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Economics in Brief: CDC Relaxes Health Restrictions for Essential Employees

Also: Don’t count on that unemployment check just yet, freelancers — and Minneapolis offers a lifeline to some of its low-income residents.

(Photo by Tim Dennell / CC BY-NC 2.0)

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CDC Eases Health Guidelines for Essential Workers

The Centers for Disease Control and Prevention issued guidelines that allow essential workers who have been exposed to coronavirus to return to work if they are not experiencing symptoms.

Workers must take their temperature before going to work, wear a face mask at all times, and try to practice social distancing at work, the guidelines say.

“One of the most important things we can do is keep our critical workforce working,” CDC Director Robert Redfield said during a White House news briefing, The Hill reported.

The guidelines apply only to “essential” workers, which most states have defined as law enforcement, food production/distribution, and health care, among others. But grocery workers, especially, say they’re not being given protective gear and are at risk of exposure; at least four people who had worked at grocery stores have died from COVID-19 in recent days, the Washington Post reported.

Dr. Anthony Fauci, the nation’s top infectious disease expert, did not explicitly reference the new CDC guidelines on a CNN appearance this morning, but did say that “I would want to see a clear indication that you were very…clearly and strongly going in the right direction” before re-opening the country.

States Struggle to Implement New Unemployment Rules, Extra Payments

The CARES Act that passed in late March included new provisions for unemployment benefits, including that independent contractors — who are typically not eligible for unemployment — can receive benefits. The act also allowed for an extra $600 per week benefit atop what a person is eligible to receive through their normal state benefit.

But implementing these new benefits — which is done at the state level — has been easier said than done. With nearly 17 million people applying for benefits in the past three weeks, state unemployment websites have crashed and phone lines have been tied up for hours.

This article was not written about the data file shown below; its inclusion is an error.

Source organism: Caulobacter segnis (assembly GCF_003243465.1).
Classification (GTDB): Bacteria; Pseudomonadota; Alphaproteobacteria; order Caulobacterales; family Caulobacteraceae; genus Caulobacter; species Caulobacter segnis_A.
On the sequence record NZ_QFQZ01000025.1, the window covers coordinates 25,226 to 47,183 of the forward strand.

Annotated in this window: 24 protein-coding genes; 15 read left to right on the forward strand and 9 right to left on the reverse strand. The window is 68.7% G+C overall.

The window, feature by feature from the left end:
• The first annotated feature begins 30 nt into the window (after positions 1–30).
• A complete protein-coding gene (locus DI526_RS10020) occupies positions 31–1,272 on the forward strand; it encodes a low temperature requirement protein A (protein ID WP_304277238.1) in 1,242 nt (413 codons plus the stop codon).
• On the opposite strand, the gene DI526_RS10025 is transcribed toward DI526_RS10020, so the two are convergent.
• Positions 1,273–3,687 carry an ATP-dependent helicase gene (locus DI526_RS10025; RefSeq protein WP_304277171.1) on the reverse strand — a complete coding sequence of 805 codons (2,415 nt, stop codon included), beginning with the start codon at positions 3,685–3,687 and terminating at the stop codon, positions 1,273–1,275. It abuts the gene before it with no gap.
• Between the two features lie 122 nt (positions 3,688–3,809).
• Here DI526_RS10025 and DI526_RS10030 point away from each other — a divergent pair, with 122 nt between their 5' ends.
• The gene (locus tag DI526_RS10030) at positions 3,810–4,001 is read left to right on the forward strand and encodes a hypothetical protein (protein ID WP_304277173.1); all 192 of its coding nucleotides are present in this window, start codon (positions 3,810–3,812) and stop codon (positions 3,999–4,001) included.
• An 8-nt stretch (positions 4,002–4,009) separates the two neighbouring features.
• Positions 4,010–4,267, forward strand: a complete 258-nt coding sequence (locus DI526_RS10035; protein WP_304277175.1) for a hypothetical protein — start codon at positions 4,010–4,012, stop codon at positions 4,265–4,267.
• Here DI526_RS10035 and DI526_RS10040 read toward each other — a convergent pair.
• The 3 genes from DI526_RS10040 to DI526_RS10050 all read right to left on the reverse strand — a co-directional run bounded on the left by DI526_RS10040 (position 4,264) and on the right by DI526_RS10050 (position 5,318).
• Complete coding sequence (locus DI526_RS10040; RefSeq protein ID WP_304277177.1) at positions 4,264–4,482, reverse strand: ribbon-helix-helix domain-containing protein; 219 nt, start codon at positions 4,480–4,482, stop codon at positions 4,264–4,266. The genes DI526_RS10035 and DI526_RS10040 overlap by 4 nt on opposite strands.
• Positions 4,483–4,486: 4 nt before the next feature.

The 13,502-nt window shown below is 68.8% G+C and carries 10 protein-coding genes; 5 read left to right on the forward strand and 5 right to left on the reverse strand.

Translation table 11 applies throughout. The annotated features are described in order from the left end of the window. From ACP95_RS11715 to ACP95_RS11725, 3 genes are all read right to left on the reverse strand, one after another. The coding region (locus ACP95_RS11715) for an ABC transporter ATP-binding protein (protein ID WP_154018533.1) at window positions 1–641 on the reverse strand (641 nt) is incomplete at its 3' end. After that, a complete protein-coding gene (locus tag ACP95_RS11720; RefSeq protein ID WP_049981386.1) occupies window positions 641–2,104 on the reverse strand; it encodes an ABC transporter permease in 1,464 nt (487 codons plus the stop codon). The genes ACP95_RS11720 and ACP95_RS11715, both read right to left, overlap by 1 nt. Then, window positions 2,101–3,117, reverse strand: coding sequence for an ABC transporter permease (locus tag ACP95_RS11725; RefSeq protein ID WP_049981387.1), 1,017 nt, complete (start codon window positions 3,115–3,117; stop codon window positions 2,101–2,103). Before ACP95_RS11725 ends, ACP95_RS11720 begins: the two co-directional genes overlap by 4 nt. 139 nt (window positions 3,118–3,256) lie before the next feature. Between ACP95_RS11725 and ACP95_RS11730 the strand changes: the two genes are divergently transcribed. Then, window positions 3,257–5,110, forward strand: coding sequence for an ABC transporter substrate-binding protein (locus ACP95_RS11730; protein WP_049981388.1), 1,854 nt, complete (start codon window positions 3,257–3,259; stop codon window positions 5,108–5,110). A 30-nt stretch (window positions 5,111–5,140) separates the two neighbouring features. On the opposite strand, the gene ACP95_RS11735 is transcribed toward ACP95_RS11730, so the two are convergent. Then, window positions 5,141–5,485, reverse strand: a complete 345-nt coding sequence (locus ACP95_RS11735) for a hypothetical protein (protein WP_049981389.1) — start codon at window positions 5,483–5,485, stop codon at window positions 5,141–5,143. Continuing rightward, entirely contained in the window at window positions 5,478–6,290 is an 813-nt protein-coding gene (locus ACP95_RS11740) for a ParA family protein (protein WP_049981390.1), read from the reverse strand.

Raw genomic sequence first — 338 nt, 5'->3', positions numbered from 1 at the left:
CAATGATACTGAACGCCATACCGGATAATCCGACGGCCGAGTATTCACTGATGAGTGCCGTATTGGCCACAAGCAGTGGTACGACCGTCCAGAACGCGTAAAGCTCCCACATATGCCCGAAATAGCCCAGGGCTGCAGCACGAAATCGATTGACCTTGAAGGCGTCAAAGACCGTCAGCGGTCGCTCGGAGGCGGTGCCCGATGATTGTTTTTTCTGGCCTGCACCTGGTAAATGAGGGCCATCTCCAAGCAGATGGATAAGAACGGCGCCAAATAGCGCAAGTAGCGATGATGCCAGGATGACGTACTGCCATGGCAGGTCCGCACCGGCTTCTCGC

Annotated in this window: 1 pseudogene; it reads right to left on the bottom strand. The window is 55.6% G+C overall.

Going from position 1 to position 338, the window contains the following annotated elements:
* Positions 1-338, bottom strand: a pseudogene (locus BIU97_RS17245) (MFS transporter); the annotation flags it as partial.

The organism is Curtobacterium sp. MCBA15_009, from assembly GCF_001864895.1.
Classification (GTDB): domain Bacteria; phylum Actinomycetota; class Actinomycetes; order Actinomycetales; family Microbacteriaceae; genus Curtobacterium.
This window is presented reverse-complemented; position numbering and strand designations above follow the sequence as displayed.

Besides long wait times, some states are dragging their feet on implementation of the new benefits. In California, the LA Times reports, officials have yet to implement the new rules so independent contractors can get benefits. Employment officials say they’re waiting for federal guidance on how to implement the new program. The U.S. Department of Labor said it gave detailed guidance last week.

In Washington, D.C., employment officials seem to be accepting independent contractors, but couldn’t provide a timeline for when people receiving unemployment benefits would receive the extra $600 promised in the CARES Act, the Washington City Paper reports.

New York state said that unemployed residents should start receiving the additional $600 on their unemployment checks this week; Missouri expects to update its system and send checks the week of April 12, and Indiana will begin April 20, CNN reports. Other states are still working on the process, but — in a small silver lining — payments will be retroactive from the date people applied, CNN said.

Minneapolis Creates $5 million COVID-19 Relief Fund — And Anyone’s Eligible to Apply, Regardless of Immigration Status

Minneapolis Mayor Jacob Frey announced the city is creating a $5 million forgivable loan program for renters and small business owners affected by COVID-19, the Minnesota Reformer reports. $2 million of the fund is targeted toward low-income renters who have lost income because of the coronavirus pandemic, although the money will go directly to landlords or utility companies. The program is open to all city residents, including those who may have informal rental agreements, or who may be undocumented.

“This program is designed to serve households that are not served by other COVID-19 related federal or state assistance,” Frey told the city council.

Another $1 million will expand the city’s Stable Homes, Stable Schools program. And $2.2 million will become forgivable, no-interest microloans for small businesses. Businesses in areas designated for economic investment under the city’s racial equity plan,with less than $1 million in annual revenue or fewer than 20 employees, can apply for loans up to $10,000 to pay rent or payroll expenses. If the business is still operating in 12 months, the loan will be forgiven.

This article is part of The Bottom Line, a series exploring scalable solutions for problems related to affordability, inclusive economic growth and access to capital. Click here to subscribe to our Bottom Line newsletter.

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Tags: covid-19minneapolisgrocery storesunemployment

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